6th Dec 2022

Barroso shows social side in EU market vision

The European Commission on Wednesday appeared to be trying to shrug off its reputation as a free-market bulwark, releasing a vision on the future of the EU's single market which is notably sensitive to social concerns.

The commission's "vision for the single market of the 21st century," to be presented to EU leaders meeting in March, provides the first philosophical basis for a more detailed review of the EU internal market planned for the autumn this year.

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The current team of commissioners led by Jose Manuel Barroso generally has a pro-market reputation, not least in Germany and France which have frequently clashed with Brussels over issues like energy liberalisation and the freeing up of Europe's services market.

But the commission in Wednesday's paper appeared to be subtly shifting its focus to the social side, amid reports that Mr Barroso is already fighting to secure Franco-German support for a second term in office after 2009.

The paper only indirectly mentions some sensitive areas where the EU market integration is incomplete – such as health, financial services and "network industries" like energy.

The document's priority however lies with the single market's impact on citizens and consumers and – only in third place – businesses.

"Whereas traditionally, single market policy was aimed at removing cross border barriers, mainly through regulatory means, the emphasis for the future will be on ensuring a better functioning of markets for the benefits of citizens, consumers and entrepreneurs," according to the paper.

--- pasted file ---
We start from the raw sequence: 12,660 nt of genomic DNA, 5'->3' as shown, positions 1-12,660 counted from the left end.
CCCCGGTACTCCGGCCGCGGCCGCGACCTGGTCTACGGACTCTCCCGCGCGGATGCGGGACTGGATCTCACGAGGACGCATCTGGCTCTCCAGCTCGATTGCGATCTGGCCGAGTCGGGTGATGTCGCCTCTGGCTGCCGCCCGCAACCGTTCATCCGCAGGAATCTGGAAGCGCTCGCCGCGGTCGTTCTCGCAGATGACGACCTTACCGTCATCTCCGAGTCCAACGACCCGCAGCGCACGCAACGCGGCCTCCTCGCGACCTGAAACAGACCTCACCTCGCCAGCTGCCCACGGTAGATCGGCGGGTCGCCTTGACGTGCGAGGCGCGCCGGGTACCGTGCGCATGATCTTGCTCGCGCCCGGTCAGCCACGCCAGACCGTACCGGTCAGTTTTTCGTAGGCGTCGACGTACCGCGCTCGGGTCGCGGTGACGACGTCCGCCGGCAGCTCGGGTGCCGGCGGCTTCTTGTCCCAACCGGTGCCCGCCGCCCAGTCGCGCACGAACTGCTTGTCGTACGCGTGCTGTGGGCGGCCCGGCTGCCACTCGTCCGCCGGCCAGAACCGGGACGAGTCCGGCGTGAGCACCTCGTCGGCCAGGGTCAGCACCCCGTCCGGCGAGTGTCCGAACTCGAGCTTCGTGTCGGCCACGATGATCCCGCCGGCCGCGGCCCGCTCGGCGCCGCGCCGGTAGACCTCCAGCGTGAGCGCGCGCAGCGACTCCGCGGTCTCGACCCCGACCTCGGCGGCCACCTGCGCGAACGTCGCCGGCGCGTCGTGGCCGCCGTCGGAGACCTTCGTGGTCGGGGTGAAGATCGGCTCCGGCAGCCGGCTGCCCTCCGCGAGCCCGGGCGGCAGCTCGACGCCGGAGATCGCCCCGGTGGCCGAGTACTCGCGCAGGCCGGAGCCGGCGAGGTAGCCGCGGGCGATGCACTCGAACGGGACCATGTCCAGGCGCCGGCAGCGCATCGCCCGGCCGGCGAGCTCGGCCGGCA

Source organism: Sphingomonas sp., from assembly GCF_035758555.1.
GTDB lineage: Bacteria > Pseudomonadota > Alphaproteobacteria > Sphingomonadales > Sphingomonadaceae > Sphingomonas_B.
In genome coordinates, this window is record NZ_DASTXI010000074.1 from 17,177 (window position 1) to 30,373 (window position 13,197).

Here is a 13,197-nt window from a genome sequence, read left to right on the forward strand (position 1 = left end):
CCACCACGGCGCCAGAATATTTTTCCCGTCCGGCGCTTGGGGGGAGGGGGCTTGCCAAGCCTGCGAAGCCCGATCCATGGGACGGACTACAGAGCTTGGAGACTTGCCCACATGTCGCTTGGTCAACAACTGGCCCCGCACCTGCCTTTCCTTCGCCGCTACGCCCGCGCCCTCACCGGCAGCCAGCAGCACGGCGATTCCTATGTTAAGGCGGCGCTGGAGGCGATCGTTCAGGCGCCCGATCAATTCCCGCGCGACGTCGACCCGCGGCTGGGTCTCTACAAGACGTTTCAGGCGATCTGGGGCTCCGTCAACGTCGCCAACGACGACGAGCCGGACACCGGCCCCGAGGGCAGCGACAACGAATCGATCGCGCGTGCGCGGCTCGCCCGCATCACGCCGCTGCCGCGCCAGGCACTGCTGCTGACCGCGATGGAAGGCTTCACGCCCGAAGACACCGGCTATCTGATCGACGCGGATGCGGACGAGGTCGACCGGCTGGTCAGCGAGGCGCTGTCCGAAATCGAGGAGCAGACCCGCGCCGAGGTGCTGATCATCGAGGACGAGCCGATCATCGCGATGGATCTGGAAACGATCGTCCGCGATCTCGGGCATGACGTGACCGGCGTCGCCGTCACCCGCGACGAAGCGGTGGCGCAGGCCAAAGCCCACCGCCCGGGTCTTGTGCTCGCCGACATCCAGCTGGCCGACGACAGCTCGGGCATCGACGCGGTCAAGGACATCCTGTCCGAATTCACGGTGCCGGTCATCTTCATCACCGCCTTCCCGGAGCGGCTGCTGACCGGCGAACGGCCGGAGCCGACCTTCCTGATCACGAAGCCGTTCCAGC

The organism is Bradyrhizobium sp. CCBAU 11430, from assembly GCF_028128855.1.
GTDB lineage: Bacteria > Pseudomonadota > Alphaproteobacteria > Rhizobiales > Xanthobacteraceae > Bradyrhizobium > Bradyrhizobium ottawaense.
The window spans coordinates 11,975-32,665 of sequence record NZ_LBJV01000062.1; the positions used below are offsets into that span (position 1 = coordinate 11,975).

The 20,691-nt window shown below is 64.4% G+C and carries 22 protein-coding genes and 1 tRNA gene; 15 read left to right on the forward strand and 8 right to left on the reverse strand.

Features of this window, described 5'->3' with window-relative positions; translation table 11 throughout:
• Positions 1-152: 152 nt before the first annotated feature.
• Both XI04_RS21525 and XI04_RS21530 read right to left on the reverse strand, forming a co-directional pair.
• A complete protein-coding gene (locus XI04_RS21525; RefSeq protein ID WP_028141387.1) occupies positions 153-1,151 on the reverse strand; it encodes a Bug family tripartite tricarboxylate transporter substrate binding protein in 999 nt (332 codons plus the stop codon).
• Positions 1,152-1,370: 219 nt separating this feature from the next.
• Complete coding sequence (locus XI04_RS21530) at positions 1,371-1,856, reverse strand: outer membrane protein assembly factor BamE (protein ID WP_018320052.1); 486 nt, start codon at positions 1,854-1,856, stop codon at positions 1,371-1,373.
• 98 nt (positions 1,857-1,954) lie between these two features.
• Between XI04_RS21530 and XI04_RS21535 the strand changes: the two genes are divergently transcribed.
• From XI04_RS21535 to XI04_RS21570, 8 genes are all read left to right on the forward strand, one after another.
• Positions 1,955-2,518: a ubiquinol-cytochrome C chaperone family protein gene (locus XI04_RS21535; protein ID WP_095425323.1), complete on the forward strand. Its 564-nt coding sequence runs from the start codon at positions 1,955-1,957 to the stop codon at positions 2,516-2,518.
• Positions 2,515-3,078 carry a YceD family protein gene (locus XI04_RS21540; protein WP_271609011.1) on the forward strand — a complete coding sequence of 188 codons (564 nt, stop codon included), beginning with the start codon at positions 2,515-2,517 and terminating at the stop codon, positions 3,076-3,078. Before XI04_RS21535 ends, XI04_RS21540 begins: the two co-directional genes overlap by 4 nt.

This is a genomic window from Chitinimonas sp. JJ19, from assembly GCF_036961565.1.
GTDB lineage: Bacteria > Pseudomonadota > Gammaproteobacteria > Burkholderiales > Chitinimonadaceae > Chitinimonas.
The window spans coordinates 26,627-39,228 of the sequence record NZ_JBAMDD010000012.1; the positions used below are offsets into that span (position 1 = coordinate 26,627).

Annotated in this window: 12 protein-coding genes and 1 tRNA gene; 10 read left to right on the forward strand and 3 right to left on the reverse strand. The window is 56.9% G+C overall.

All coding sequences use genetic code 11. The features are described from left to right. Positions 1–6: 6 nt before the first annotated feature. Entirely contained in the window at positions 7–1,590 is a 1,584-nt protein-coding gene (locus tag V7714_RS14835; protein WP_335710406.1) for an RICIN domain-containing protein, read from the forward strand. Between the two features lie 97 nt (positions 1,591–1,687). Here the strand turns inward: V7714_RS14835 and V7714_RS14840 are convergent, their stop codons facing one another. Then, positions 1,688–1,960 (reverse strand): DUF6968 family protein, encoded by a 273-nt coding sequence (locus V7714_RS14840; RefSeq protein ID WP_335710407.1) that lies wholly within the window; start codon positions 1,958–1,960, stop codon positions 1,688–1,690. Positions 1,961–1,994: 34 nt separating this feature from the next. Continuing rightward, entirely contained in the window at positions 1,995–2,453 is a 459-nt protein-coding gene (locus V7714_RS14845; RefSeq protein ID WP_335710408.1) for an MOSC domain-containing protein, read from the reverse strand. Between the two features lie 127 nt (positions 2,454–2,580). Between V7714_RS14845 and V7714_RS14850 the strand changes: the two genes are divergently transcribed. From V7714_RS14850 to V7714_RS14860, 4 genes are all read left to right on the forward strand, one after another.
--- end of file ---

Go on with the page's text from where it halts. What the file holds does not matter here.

This should be done "with a view to promoting a competitive business environment, which respects consumer choice and is socially and environmentally responsible."

The paper also states that "many European citizens have raised concerns about the perceived disruptive impacts of globalisation," adding that it is a "matter of social justice" to "anticipate and accompany change for the people and sectors directly affected by the market opening."

Brussels already runs the so-called Globalisation Adjustment Fund which was introduced by Mr Barroso in 2005 after French president Jacques Chirac criticised the EU for failing to respond to massive lay-offs in France by US computer maker Hewlett-Packard.

Further, Brussels' new single market paper proposes "improved assessment of the social impact of further integration and of the opening of sectors to competition" in what reads as self-criticism on the commission's generally enthousiastic belief in free competition.

John Monks, the secretary-general of European Trade Union Confederation (ETUC) said in an initial reaction "this shows a sign of welcome awareness on the way the single market can operate to people."

"It seems to depart from the religious zeal we've seen, the theological commitment to the single market without consideration for its social downsides."

Businesseurope, the EU's employers organisation, said in a statement that it "strongly supports" Wednesday's paper – mainly because of the shift it proposes from new EU legislation to consideration for the actual functioning of markets.

But Businesseurope's internal market specialist Carlos Almaraz also said that "we definitely think that the emphasis on the removal of existing barriers in the single market is not sufficiently underscored in the paper," referring to the energy and services sectors in particular.

He said the completion of the internal market "should not be forgotten as a primary objective."

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